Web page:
Abracadabra, zickity zells, I summon a podcast of our favorite spells! That’s right, this episode is just us nerding out about the spells we like most from speculative fiction. No critical analysis to be found here, just wholesome magic content. Okay fine, there’s a little critical analysis. But only a little, as a treat.


Generously transcribed by Paige. Volunteer to transcribe a podcast.

Chris: You’re listening to the Mythcreant Podcast, with your hosts, Oren Ashkenazi, Wes Matlock, and Chris Winkle.

[Intro music]

Wes: Hello. You’re listening to the Mythcreant Podcast. I’m your host, Wes, and with me today is:

Oren: Oren.

Wes: and…

Chris: Chris.

Wes: And here I am, and because magic is real, I have cast ‘Conjure Coffee’ at 6:40 PM, and I’m excited about it. It’s my cantrip, I’m pretty good at it. But…oh no. Does anyone know what cycle the moon is in? Because I think I failed to make it decaf. So in case anyone has a sleep spell handy, this is going to be a pretty wild ride.

That’s okay though, because I really think we should talk about spells today and I’m all juiced up and want to talk about magic. [laughter] I just thought it’d be fun. We should razzle-dazzle, talk about our favorite magic spells. And, quick disclaimer, maybe a favorite spell is like a spell with a known name or it’s just this magical spell effect. It doesn’t matter. Anything that is magical and spell-like qualifies.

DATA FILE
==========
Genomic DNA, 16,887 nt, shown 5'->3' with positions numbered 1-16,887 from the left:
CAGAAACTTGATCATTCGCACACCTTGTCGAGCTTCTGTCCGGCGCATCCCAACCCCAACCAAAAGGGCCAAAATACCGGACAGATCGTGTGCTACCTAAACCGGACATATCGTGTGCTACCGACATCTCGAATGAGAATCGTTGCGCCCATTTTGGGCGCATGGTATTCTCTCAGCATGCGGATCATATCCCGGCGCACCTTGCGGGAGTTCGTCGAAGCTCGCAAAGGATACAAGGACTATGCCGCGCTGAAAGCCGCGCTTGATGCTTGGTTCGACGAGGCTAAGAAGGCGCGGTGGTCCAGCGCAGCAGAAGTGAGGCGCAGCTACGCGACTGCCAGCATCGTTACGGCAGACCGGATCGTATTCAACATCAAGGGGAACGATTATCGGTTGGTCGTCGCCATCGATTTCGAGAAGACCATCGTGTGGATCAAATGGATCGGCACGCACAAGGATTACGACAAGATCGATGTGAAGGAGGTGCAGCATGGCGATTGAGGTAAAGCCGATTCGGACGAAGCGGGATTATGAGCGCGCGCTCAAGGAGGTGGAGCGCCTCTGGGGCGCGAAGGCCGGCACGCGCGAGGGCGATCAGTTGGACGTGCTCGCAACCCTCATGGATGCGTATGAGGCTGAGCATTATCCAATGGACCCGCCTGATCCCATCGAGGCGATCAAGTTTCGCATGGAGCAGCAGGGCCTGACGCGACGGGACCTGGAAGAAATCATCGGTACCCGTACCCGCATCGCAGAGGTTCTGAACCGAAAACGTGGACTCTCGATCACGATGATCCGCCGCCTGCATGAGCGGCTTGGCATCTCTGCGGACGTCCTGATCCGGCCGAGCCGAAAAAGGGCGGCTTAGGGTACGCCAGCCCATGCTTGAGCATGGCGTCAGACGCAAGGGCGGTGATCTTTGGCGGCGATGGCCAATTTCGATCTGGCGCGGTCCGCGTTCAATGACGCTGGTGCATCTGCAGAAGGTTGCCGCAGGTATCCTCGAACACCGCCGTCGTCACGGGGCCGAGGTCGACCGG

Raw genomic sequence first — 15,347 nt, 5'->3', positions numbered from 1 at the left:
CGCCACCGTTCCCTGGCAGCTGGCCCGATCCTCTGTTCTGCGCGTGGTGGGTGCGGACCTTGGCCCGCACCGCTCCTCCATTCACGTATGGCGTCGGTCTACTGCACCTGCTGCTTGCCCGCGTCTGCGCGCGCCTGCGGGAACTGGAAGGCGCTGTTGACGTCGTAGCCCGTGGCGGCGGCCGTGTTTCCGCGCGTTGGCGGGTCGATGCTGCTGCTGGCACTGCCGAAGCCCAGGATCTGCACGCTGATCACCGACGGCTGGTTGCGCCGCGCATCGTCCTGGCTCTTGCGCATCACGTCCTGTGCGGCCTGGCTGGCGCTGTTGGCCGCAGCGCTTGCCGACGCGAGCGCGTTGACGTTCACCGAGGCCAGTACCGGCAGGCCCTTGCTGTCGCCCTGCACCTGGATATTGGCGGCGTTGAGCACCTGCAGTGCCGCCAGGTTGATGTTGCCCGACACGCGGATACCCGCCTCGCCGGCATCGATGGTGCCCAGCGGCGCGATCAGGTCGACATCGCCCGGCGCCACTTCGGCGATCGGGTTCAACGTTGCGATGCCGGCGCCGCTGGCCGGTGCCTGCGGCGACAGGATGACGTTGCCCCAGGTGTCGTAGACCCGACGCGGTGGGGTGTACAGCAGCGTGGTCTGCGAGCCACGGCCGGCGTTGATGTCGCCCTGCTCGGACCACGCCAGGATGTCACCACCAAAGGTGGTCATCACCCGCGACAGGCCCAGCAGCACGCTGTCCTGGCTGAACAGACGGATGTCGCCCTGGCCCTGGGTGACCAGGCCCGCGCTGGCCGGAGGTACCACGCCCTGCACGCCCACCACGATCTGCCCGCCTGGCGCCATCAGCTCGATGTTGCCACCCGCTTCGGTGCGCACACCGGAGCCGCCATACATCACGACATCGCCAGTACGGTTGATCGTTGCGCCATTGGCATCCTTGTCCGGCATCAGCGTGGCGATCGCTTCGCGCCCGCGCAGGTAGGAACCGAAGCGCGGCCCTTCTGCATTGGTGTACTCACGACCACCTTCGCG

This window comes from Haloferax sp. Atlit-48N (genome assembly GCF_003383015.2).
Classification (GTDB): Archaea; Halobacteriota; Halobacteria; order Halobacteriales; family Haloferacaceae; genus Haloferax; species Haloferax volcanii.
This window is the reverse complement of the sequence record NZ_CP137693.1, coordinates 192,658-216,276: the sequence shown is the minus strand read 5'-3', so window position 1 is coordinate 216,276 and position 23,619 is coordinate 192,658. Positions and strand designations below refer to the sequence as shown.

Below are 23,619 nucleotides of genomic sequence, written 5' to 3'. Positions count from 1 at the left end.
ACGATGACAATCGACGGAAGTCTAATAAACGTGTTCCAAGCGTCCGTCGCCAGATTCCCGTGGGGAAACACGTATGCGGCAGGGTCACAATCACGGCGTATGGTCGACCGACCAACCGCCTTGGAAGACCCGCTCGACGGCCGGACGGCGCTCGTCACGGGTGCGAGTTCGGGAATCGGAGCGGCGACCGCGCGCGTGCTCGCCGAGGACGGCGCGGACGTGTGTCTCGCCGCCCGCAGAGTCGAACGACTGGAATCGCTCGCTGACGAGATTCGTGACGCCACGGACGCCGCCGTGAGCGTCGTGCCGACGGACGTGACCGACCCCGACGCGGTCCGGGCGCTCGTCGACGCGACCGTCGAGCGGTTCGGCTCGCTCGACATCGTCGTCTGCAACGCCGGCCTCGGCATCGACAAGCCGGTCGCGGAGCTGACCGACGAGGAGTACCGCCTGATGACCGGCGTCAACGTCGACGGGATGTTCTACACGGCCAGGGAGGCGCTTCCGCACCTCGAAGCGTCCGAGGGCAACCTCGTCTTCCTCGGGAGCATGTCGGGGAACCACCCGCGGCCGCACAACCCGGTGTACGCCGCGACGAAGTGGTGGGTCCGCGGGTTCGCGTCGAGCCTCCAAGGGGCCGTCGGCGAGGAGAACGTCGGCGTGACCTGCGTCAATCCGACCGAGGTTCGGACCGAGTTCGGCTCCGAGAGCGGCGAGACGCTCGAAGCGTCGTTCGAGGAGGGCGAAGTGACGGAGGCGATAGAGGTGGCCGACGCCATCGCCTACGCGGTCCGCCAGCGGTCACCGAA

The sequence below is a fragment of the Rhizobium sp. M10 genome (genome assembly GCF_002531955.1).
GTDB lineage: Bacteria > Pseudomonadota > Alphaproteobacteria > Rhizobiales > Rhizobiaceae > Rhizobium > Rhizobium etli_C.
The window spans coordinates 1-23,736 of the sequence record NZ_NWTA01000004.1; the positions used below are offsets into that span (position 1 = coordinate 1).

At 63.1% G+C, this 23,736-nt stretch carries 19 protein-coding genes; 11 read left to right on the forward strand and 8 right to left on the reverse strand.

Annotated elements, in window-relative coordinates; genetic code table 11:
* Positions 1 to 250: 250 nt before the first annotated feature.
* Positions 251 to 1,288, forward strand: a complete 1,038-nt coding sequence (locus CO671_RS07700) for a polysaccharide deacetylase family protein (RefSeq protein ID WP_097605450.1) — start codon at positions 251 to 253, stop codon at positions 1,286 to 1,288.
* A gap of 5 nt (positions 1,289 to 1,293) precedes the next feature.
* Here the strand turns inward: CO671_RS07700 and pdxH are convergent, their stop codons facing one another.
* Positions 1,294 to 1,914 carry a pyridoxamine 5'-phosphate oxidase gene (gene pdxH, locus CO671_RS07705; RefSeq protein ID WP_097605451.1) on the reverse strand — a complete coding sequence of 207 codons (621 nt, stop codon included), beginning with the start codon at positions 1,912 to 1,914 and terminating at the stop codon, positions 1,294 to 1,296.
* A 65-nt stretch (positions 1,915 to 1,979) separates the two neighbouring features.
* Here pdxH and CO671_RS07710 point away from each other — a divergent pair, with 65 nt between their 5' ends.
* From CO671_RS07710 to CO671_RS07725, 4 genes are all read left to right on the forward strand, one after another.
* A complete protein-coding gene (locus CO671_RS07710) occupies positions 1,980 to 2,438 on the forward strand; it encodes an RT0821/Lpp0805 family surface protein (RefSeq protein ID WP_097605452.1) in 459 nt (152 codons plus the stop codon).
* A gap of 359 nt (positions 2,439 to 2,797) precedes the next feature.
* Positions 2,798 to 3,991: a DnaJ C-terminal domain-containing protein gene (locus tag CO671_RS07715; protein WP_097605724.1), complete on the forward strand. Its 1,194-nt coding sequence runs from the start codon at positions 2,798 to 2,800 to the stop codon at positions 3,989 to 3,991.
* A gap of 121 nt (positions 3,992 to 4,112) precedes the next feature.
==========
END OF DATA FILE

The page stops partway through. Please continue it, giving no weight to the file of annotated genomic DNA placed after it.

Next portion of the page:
Chris: Wes, I think your magic system needs to be more rational.

Wes: Oh no. I refuse. My magic system is loosey goosey. Pew pew! Sparkle!


Oren: Wes, we don’t do fun topics here at the Mythcreants podcast. We spend half an hour telling you about how all your favorite writers are giving you bad advice. I’m pretty sure that’s what we do here.

Wes: The odds of us making some points about that during this podcast are high, so let’s launch into it.

Chris: Yeah, can we help ourselves for one episode? [laughs] We’re not tearing apart some really popular work that some listener loves.

Oren: Well, if you will excuse me for a minute, I would like to argue what the definition of a spell is. I’m gonna go first.

Chris: No, I’m going first.

Oren: You’re going first?

Wes: One other quick caveat. You cannot say that my favorite spell is Earthbending because I will draw the line there. [laughter]

Chris: What? You said anything goes and now it can’t be Earthbending.

Wes: I know. I contain multitudes of hypocrisies. I’m prepared to suffer for it.

Chris: Okay. So is elemental magic out then? Do I have to name the Dragon Dance or something?

Wes: I feel like if you said, “Okay, I really love the elemental magic system of Avatar, and my favorite spell effect within the bending is when you can do this thing.”